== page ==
Fragster | 10. July 2022

All information about the world’s first RISC-V laptop

According to a report by Phoronix, the world’s first laptop running the RISC-V instruction set named ROMA is available for pre-order. The laptop manufactured by DeepComputing and Xcalibyte in China features a quad-core RISC-V processor, up to 16GB of LPDDR4/LPDDR4X memory and up to 256GB of storage, and supports RISC-V and most Linux operating systems. 

ROMA represents an important milestone in the RISC-V community. The architecture has not yet caught on in the consumer area; it is more common in the server industry. However, unlike traditional consumer laptops, this RISC-V model is aimed at developers who use the RISC-V instruction set to develop applications, so it can hardly be used as a traditional laptop.

100 laptops can be pre-ordered now

According to the DeepComputing press release, the laptop will use a “world-first” 12nm/28nm SoM package. The chip will contain four cores as well as a GPU and NPU for 3D/2D and AI acceleration. There will only be 100 ROMA notebooks available to pre-order now. Each ROMA will be equipped with a unique NFT, and you can even have your name or company name engraved on the notebook if you wish.

What is RISC-V?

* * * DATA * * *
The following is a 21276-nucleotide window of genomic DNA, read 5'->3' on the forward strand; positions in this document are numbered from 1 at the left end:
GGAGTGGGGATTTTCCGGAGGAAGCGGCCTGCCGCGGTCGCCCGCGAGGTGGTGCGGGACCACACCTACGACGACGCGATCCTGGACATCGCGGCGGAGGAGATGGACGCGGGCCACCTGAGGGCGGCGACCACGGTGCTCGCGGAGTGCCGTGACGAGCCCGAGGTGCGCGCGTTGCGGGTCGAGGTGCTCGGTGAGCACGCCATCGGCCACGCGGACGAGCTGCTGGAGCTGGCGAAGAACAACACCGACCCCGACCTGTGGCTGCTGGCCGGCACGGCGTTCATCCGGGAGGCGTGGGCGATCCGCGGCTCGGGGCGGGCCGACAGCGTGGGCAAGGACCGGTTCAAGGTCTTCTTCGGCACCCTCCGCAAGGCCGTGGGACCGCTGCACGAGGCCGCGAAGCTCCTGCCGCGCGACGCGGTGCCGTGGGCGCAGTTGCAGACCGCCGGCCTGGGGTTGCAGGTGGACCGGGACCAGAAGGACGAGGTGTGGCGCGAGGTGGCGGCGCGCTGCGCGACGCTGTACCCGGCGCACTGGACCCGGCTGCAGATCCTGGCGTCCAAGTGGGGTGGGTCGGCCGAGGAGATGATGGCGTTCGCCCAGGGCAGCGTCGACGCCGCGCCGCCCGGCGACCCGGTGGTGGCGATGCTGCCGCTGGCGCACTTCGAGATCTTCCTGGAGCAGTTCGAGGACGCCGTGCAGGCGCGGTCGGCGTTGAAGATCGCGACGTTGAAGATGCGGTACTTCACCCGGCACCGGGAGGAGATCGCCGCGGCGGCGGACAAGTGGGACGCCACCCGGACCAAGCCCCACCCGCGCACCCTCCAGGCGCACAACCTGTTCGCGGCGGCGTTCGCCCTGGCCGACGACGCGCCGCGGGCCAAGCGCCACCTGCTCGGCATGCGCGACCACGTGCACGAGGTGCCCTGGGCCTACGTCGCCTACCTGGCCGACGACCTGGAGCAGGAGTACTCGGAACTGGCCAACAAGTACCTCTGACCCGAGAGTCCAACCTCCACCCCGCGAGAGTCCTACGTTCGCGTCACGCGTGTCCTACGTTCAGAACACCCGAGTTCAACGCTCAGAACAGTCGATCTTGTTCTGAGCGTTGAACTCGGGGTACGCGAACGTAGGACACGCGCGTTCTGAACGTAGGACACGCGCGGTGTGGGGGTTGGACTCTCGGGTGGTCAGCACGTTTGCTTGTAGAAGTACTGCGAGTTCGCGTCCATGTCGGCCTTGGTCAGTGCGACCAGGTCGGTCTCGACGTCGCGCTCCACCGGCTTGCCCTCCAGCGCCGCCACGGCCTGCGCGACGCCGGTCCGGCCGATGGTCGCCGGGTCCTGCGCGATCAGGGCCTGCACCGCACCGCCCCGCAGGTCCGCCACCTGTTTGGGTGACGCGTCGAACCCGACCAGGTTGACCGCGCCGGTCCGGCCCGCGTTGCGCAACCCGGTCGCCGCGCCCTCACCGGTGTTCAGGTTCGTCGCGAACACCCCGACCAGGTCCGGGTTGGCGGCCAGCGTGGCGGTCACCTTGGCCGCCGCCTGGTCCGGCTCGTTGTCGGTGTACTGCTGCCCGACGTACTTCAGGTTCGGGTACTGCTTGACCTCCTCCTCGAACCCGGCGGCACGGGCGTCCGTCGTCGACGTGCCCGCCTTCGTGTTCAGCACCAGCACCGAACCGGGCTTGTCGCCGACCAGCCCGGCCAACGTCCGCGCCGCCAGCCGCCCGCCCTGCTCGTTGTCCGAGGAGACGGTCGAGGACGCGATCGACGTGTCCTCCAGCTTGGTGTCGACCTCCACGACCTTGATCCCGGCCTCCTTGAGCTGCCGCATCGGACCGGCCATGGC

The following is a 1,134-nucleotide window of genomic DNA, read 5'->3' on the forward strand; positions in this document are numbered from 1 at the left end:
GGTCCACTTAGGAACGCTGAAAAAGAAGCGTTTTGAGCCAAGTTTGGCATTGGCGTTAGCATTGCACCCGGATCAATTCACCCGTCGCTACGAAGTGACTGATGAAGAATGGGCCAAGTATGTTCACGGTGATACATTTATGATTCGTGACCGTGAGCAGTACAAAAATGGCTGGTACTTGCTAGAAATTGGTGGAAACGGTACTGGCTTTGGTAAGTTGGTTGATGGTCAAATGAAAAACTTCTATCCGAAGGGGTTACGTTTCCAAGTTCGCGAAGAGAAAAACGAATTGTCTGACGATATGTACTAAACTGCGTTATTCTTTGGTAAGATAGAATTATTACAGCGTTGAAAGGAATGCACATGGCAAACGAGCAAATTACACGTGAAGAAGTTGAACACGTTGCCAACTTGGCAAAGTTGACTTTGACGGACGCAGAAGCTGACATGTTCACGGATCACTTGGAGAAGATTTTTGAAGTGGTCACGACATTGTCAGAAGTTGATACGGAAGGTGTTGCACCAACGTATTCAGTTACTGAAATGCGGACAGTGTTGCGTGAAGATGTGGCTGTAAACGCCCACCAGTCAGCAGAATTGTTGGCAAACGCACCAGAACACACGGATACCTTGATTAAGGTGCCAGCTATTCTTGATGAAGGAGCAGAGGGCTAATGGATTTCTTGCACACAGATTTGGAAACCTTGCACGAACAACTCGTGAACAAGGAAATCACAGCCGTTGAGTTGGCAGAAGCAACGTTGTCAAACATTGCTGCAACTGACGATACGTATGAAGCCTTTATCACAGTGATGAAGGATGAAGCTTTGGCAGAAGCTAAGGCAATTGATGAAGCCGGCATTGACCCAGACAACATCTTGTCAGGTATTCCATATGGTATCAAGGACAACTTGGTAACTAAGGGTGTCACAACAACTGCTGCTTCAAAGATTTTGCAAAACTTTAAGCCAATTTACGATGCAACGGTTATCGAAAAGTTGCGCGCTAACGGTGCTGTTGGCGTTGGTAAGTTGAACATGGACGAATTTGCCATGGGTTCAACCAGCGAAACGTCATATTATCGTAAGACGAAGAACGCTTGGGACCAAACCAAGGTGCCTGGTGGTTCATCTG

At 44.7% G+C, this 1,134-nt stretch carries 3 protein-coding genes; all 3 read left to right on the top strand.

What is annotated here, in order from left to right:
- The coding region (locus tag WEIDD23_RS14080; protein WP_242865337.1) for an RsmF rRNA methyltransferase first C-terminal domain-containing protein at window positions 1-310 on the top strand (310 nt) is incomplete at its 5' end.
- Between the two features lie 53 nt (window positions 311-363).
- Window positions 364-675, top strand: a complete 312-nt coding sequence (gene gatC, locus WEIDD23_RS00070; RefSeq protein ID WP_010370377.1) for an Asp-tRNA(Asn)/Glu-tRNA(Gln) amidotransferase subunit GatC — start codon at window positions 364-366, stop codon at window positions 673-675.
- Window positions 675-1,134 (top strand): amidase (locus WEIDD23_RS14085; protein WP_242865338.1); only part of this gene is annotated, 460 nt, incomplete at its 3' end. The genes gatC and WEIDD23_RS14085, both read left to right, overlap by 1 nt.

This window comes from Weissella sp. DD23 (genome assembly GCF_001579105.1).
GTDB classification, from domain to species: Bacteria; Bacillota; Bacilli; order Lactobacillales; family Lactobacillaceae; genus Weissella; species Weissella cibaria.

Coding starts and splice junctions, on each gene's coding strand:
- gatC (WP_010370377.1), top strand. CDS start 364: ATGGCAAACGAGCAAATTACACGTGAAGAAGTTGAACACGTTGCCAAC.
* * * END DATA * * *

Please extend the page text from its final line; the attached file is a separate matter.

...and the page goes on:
RISC-V is a fairly old instruction set by today’s standards, but it has only recently been widely adopted by the computer industry. RISC-V has many advantages over mainstream instruction sets such as x86, ARM, and AMD64. The biggest of them is full open-source licensing, so anyone can use the architecture. It differs fundamentally from x86 and ARM, which require commercial licenses and fees for companies to acquire and use the technology.

DeepComputing RICS V laptop

From a performance standpoint, the key differentiator of RISC-V compared to x86 and AMD64 is its use of a simpler RISC architecture rather than CISC.

RISC, or Reduced Instruction Set Computer, is based on the idea of ​​using simple instructions that execute in a single clock cycle. The disadvantage of this technique is that it requires more code to complete a task, but the advantages are improved battery life and power efficiency. (In case you’re wondering, ARM chips also use RISC instead of CISC to improve battery life in mobile devices, but the implementation is quite different).


CISC, or Complex Instruction Set Computer, is the opposite of RISC. Rather than executing instructions in a single clock cycle, the goal is to complete tasks in as few lines of code as possible, which often means instructions take multiple clock cycles. While this results in higher power consumption, it is more beneficial for developers because CISC requires less code overall.

RISC-V can be used in the consumer space, but is limited to the enterprise market due to competition from other instruction sets. Almost all chips based on RISC-V are intended for AI or HPC or other high-level computing tasks, but RISC-V could catch on as more laptops and desktops with such chips come to market. While the ROMA may satisfy developers, it doesn’t stop users from using the notebook for other tasks.

Image credit: DeepComputing